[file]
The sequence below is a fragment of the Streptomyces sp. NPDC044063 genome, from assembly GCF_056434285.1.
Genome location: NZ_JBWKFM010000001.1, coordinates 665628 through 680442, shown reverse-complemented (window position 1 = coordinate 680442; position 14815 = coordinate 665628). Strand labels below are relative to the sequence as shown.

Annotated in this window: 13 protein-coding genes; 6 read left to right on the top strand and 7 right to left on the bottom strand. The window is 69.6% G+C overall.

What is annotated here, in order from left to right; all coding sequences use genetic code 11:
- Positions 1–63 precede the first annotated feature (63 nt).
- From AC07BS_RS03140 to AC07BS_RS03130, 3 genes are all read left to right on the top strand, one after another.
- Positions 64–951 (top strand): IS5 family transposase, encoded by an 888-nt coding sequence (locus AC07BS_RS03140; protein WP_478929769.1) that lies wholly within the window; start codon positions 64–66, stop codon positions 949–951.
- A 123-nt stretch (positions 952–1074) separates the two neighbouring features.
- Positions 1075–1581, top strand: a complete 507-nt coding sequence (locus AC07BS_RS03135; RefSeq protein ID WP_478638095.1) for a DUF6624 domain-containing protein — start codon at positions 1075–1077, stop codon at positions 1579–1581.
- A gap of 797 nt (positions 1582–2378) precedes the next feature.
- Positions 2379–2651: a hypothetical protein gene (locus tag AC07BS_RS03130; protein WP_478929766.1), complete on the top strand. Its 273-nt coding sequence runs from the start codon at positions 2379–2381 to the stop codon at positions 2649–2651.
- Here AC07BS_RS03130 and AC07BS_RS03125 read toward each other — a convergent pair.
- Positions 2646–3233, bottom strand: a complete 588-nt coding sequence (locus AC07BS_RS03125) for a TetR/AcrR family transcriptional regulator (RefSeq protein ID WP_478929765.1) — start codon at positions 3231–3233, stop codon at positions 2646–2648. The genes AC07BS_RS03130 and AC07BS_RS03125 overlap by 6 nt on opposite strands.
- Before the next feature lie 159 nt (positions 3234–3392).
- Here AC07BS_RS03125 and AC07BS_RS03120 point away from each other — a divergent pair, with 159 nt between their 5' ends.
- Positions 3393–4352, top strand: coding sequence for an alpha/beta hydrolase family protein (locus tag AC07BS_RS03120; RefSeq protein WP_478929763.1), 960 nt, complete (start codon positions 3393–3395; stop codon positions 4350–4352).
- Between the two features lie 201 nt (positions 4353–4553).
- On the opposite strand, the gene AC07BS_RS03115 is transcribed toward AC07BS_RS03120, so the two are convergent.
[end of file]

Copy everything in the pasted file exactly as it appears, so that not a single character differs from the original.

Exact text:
The sequence below is a fragment of the Streptomyces sp. NPDC044063 genome, from assembly GCF_056434285.1.
Genome location: NZ_JBWKFM010000001.1, coordinates 665628 through 680442, shown reverse-complemented (window position 1 = coordinate 680442; position 14815 = coordinate 665628). Strand labels below are relative to the sequence as shown.

Annotated in this window: 13 protein-coding genes; 6 read left to right on the top strand and 7 right to left on the bottom strand. The window is 69.6% G+C overall.

What is annotated here, in order from left to right; all coding sequences use genetic code 11:
- Positions 1–63 precede the first annotated feature (63 nt).
- From AC07BS_RS03140 to AC07BS_RS03130, 3 genes are all read left to right on the top strand, one after another.
- Positions 64–951 (top strand): IS5 family transposase, encoded by an 888-nt coding sequence (locus AC07BS_RS03140; protein WP_478929769.1) that lies wholly within the window; start codon positions 64–66, stop codon positions 949–951.
- A 123-nt stretch (positions 952–1074) separates the two neighbouring features.
- Positions 1075–1581, top strand: a complete 507-nt coding sequence (locus AC07BS_RS03135; RefSeq protein ID WP_478638095.1) for a DUF6624 domain-containing protein — start codon at positions 1075–1077, stop codon at positions 1579–1581.
- A gap of 797 nt (positions 1582–2378) precedes the next feature.
- Positions 2379–2651: a hypothetical protein gene (locus tag AC07BS_RS03130; protein WP_478929766.1), complete on the top strand. Its 273-nt coding sequence runs from the start codon at positions 2379–2381 to the stop codon at positions 2649–2651.
- Here AC07BS_RS03130 and AC07BS_RS03125 read toward each other — a convergent pair.
- Positions 2646–3233, bottom strand: a complete 588-nt coding sequence (locus AC07BS_RS03125) for a TetR/AcrR family transcriptional regulator (RefSeq protein ID WP_478929765.1) — start codon at positions 3231–3233, stop codon at positions 2646–2648. The genes AC07BS_RS03130 and AC07BS_RS03125 overlap by 6 nt on opposite strands.
- Before the next feature lie 159 nt (positions 3234–3392).
- Here AC07BS_RS03125 and AC07BS_RS03120 point away from each other — a divergent pair, with 159 nt between their 5' ends.
- Positions 3393–4352, top strand: coding sequence for an alpha/beta hydrolase family protein (locus tag AC07BS_RS03120; RefSeq protein WP_478929763.1), 960 nt, complete (start codon positions 3393–3395; stop codon positions 4350–4352).
- Between the two features lie 201 nt (positions 4353–4553).
- On the opposite strand, the gene AC07BS_RS03115 is transcribed toward AC07BS_RS03120, so the two are convergent.